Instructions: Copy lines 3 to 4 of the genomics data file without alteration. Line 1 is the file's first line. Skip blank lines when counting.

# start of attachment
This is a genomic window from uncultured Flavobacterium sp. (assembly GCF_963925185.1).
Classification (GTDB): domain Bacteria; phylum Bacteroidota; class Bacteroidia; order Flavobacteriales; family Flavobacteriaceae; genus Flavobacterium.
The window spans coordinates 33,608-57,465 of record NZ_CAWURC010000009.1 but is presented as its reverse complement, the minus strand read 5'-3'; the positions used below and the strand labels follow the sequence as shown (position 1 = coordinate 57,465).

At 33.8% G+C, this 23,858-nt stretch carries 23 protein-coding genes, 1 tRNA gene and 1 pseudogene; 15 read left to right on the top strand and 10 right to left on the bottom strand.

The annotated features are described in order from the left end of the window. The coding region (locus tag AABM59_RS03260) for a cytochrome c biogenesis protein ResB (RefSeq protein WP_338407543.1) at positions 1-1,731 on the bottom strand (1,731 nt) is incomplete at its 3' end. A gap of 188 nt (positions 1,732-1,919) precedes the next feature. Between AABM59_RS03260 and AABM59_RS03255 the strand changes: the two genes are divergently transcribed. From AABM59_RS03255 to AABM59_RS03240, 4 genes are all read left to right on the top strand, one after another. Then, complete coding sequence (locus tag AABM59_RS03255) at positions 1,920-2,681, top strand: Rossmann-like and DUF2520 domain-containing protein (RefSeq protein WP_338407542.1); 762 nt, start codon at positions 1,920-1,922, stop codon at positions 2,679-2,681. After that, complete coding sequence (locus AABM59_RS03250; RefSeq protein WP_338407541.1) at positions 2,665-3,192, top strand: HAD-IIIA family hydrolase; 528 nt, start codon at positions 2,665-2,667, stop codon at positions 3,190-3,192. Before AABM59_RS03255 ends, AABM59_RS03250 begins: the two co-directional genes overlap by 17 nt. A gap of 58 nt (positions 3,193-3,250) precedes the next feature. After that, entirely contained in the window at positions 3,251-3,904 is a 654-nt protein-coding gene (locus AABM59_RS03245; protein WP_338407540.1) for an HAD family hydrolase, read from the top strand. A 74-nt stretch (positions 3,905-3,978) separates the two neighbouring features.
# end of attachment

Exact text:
The window spans coordinates 33,608-57,465 of record NZ_CAWURC010000009.1 but is presented as its reverse complement, the minus strand read 5'-3'; the positions used below and the strand labels follow the sequence as shown (position 1 = coordinate 57,465).

At 33.8% G+C, this 23,858-nt stretch carries 23 protein-coding genes, 1 tRNA gene and 1 pseudogene; 15 read left to right on the top strand and 10 right to left on the bottom strand.